Although mobile devices such as tablets and smartphones let us communicate, work and access information wirelessly, their batteries must still be charged by plugging them in to an outlet. But engineers at the University of Washington have for the first time developed a method to safely charge a smartphone wirelessly using a laser.
As the team reports in a paper published online in December in the Proceedings of the Association for Computing Machinery on Interactive, Mobile, Wearable & Ubiquitous Technologies, a narrow, invisible beam from a laser emitter can deliver charge to a smartphone sitting across a room — and can potentially charge a smartphone as quickly as a standard USB cable. To accomplish this, the team mounted a thin power cell to the back of a smartphone, which charges the smartphone using power from the laser. In addition, the team custom-designed safety features — including a metal, flat-plate heatsink on the smartphone to dissipate excess heat from the laser, as well as a reflector-based mechanism to shut off the laser if a person tries to move in the charging beam’s path.
“Safety was our focus in designing this system,” said co-author Shyam Gollakota, an associate professor in the UW’s Paul G. Allen School of Computer Science & Engineering. “We have designed, constructed and tested this laser-based charging system with a rapid-response safety mechanism, which ensures that the laser emitter will terminate the charging beam before a person comes into the path of the laser.”
Gollakota and co-author Arka Majumdar, a UW assistant professor of physics and electrical engineering, led the team that designed this wireless charging system and its safety features.
“In addition to the safety mechanism that quickly terminates the charging beam, our platform includes a heatsink to dissipate excess heat generated by the charging beam,” said Majumdar, who is also a researcher in the UW Molecular Engineering & Sciences Institute. “These features give our wireless charging system the robust safety standards needed to apply it to a variety of commercial and home settings.”
The charging beam is generated by a laser emitter that the team configured to produce a focused beam in the near-infrared spectrum. The safety system that shuts off the charging beam centers on low-power, harmless laser “guard beams,” which are emitted by another laser source co-located with the charging laser-beam and physically “surround” the charging beam. Custom 3-D printed “retroreflectors” placed around the power cell on the smartphone reflect the guard beams back to photodiodes on the laser emitter. The guard beams deliver no charge to the phone themselves, but their reflection from the smartphone back to the emitter allows them to serve as a “sensor” for when a person will move in the path of the guard beam. The researchers designed the laser emitter to terminate the charging beam when any object — such as part of a person’s body — comes into contact with one of the guard beams. The blocking of the guard beams can be sensed quickly enough to detect the fastest motions of the human body, based on decades of physiological studies.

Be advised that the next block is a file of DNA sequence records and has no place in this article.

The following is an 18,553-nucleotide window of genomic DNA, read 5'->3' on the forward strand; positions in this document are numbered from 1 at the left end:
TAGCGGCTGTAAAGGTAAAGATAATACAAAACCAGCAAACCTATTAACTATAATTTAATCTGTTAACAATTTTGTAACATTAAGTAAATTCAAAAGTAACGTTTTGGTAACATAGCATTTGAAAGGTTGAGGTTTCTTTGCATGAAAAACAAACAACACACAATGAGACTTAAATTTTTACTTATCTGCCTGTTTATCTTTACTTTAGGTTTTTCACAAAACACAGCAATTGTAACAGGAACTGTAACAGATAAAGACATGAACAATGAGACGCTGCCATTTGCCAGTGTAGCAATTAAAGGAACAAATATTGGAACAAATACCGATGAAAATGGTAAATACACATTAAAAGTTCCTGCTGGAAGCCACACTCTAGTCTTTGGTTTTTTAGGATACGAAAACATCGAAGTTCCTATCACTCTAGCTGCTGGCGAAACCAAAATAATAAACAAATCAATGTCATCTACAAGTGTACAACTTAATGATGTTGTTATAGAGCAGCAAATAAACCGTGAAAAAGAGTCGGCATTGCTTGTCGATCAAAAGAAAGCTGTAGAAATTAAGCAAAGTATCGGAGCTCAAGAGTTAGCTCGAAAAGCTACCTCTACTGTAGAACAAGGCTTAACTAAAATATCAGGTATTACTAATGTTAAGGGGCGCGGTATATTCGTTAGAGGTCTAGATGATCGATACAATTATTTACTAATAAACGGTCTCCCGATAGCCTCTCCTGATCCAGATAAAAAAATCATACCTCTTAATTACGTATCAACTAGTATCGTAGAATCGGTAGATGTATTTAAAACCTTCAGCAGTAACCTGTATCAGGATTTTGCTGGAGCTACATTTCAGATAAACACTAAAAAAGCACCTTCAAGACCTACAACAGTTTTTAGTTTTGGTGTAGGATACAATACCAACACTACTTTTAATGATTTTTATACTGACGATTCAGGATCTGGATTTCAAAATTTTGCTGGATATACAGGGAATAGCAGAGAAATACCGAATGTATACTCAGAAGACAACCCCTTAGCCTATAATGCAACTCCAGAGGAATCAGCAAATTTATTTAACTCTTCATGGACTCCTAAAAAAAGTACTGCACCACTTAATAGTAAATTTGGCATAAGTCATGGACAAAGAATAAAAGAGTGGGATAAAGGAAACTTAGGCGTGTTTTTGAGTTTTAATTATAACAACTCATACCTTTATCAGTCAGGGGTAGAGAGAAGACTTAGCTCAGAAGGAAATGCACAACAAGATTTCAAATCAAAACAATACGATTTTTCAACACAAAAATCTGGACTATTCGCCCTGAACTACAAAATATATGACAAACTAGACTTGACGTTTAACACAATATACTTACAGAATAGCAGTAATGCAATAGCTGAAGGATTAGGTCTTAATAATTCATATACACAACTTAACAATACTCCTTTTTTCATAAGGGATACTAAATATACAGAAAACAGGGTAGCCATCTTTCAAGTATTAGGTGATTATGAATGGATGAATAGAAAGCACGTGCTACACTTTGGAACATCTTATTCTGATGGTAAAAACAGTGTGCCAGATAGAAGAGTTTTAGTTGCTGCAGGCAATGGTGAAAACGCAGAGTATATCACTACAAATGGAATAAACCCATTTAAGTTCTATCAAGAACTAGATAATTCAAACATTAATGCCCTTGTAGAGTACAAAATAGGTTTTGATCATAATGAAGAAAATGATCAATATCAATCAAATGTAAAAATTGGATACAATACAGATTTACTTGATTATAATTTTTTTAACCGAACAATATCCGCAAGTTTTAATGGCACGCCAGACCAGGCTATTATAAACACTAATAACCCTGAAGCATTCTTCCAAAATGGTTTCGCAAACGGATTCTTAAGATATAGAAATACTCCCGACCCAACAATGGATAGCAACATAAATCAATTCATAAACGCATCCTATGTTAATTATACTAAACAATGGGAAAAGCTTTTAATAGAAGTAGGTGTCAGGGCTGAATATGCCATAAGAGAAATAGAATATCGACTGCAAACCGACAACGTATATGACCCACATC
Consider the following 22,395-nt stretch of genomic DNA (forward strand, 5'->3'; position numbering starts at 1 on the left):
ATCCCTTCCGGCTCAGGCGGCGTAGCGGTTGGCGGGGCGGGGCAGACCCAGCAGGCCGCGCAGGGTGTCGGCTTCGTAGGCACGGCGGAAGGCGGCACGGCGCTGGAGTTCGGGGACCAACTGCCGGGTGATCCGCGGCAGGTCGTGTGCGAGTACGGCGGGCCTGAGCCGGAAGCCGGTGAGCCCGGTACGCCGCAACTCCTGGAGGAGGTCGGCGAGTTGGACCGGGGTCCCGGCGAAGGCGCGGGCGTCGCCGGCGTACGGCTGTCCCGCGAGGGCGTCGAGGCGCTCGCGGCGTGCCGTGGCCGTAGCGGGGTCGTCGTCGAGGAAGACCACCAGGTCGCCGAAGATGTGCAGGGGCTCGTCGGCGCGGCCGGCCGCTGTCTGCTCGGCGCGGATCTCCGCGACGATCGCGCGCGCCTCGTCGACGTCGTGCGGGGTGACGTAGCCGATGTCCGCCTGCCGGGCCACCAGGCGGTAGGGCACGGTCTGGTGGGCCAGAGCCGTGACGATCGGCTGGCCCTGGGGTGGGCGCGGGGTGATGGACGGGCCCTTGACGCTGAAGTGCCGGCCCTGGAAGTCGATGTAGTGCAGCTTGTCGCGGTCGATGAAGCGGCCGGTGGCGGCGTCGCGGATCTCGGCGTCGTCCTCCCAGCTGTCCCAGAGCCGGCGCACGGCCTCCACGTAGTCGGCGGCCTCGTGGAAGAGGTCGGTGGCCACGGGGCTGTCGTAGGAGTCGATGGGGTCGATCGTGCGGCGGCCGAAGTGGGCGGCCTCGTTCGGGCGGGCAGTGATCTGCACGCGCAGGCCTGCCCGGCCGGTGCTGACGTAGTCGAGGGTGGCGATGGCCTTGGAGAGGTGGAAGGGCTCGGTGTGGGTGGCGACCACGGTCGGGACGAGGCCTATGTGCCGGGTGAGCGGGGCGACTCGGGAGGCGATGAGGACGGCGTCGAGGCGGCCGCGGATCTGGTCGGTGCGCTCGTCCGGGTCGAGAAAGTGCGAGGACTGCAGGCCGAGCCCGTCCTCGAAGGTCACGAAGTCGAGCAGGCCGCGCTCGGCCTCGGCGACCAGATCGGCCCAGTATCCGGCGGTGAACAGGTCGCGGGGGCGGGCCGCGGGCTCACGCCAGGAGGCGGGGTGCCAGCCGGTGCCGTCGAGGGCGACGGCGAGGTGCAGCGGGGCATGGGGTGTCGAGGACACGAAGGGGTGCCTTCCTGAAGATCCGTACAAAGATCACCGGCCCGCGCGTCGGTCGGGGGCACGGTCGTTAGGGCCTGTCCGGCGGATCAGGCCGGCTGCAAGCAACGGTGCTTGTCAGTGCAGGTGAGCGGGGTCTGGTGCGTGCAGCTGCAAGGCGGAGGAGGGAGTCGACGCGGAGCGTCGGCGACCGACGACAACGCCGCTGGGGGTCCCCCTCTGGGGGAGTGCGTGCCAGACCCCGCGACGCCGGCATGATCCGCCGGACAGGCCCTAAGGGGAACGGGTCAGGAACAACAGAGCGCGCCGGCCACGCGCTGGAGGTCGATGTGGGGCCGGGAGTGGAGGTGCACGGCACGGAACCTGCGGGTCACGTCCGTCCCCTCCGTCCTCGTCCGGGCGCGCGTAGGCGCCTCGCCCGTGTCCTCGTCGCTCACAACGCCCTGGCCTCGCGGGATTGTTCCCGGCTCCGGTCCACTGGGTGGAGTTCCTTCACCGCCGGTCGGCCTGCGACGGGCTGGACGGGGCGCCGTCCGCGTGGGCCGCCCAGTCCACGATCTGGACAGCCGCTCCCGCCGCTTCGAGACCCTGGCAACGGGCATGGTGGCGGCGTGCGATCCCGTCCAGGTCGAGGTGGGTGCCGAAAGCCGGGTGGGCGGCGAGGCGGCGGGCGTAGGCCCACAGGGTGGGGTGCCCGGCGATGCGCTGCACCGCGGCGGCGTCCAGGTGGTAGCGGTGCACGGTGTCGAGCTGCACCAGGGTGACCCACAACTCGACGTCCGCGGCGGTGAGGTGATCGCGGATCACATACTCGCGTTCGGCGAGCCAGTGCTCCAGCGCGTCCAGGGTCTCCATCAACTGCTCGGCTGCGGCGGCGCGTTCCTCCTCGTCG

“The guard beams are able to act faster than our quickest motions because those beams are reflected back to the emitter at the speed of light,” said Gollakota. “As a result, when the guard beam is interrupted by the movement of a person, the emitter detects this within a fraction of a second and deploys a shutter to block the charging beam before the person can come in contact with it.”
The next generation of nano-scale optical devices are expected to operate with Gigahertz frequency, which could reduce the shutter’s response time to nanoseconds, added Majumdar.
The beam charges the smartphone via a power cell mounted on the back of the phone. A narrow beam can deliver a steady 2W of power to 15 square-inch area from a distance of up to 4.3 meters, or about 14 feet. But the emitter can be modified to expand the charging beam’s radius to an area of up to 100 square centimeters from a distance of 12 meters, or nearly 40 feet. This extension means that the emitter could be aimed at a wider charging surface, such as a counter or tabletop, and charge a smartphone placed anywhere on that surface.
The researchers programmed the smartphone to signal its location by emitting high-frequency acoustic “chirps.” These are inaudible to our ears, but sensitive enough for small microphones on the laser emitter to pick up.